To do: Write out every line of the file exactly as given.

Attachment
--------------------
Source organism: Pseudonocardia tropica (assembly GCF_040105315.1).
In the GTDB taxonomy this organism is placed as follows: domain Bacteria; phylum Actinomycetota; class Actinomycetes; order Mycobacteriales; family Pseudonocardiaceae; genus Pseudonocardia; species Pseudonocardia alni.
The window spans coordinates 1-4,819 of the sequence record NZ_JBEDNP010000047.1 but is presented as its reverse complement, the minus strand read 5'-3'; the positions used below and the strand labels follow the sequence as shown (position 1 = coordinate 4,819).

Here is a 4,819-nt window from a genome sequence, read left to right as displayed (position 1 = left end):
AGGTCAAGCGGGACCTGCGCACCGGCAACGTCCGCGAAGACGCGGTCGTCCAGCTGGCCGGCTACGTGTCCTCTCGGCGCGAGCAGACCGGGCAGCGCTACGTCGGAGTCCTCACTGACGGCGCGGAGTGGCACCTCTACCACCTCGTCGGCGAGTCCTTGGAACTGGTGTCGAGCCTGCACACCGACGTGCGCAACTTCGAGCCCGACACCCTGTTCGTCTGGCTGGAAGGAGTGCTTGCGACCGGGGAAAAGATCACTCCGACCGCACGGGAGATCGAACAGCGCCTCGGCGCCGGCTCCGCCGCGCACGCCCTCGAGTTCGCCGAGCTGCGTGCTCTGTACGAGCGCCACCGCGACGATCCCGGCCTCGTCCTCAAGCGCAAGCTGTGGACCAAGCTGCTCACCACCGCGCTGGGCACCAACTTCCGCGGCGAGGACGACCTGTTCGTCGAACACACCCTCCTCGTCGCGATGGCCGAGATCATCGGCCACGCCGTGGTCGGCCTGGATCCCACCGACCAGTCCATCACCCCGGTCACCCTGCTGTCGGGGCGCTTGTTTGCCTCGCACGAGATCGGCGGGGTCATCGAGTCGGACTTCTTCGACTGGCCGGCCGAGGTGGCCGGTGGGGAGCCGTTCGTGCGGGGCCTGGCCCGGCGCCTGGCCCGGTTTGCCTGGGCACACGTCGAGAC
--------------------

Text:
Source organism: Pseudonocardia tropica (assembly GCF_040105315.1).
In the GTDB taxonomy this organism is placed as follows: domain Bacteria; phylum Actinomycetota; class Actinomycetes; order Mycobacteriales; family Pseudonocardiaceae; genus Pseudonocardia; species Pseudonocardia alni.
The window spans coordinates 1-4,819 of the sequence record NZ_JBEDNP010000047.1 but is presented as its reverse complement, the minus strand read 5'-3'; the positions used below and the strand labels follow the sequence as shown (position 1 = coordinate 4,819).

Here is a 4,819-nt window from a genome sequence, read left to right as displayed (position 1 = left end):
AGGTCAAGCGGGACCTGCGCACCGGCAACGTCCGCGAAGACGCGGTCGTCCAGCTGGCCGGCTACGTGTCCTCTCGGCGCGAGCAGACCGGGCAGCGCTACGTCGGAGTCCTCACTGACGGCGCGGAGTGGCACCTCTACCACCTCGTCGGCGAGTCCTTGGAACTGGTGTCGAGCCTGCACACCGACGTGCGCAACTTCGAGCCCGACACCCTGTTCGTCTGGCTGGAAGGAGTGCTTGCGACCGGGGAAAAGATCACTCCGACCGCACGGGAGATCGAACAGCGCCTCGGCGCCGGCTCCGCCGCGCACGCCCTCGAGTTCGCCGAGCTGCGTGCTCTGTACGAGCGCCACCGCGACGATCCCGGCCTCGTCCTCAAGCGCAAGCTGTGGACCAAGCTGCTCACCACCGCGCTGGGCACCAACTTCCGCGGCGAGGACGACCTGTTCGTCGAACACACCCTCCTCGTCGCGATGGCCGAGATCATCGGCCACGCCGTGGTCGGCCTGGATCCCACCGACCAGTCCATCACCCCGGTCACCCTGCTGTCGGGGCGCTTGTTTGCCTCGCACGAGATCGGCGGGGTCATCGAGTCGGACTTCTTCGACTGGCCGGCCGAGGTGGCCGGTGGGGAGCCGTTCGTGCGGGGCCTGGCCCGGCGCCTGGCCCGGTTTGCCTGGGCACACGTCGAGAC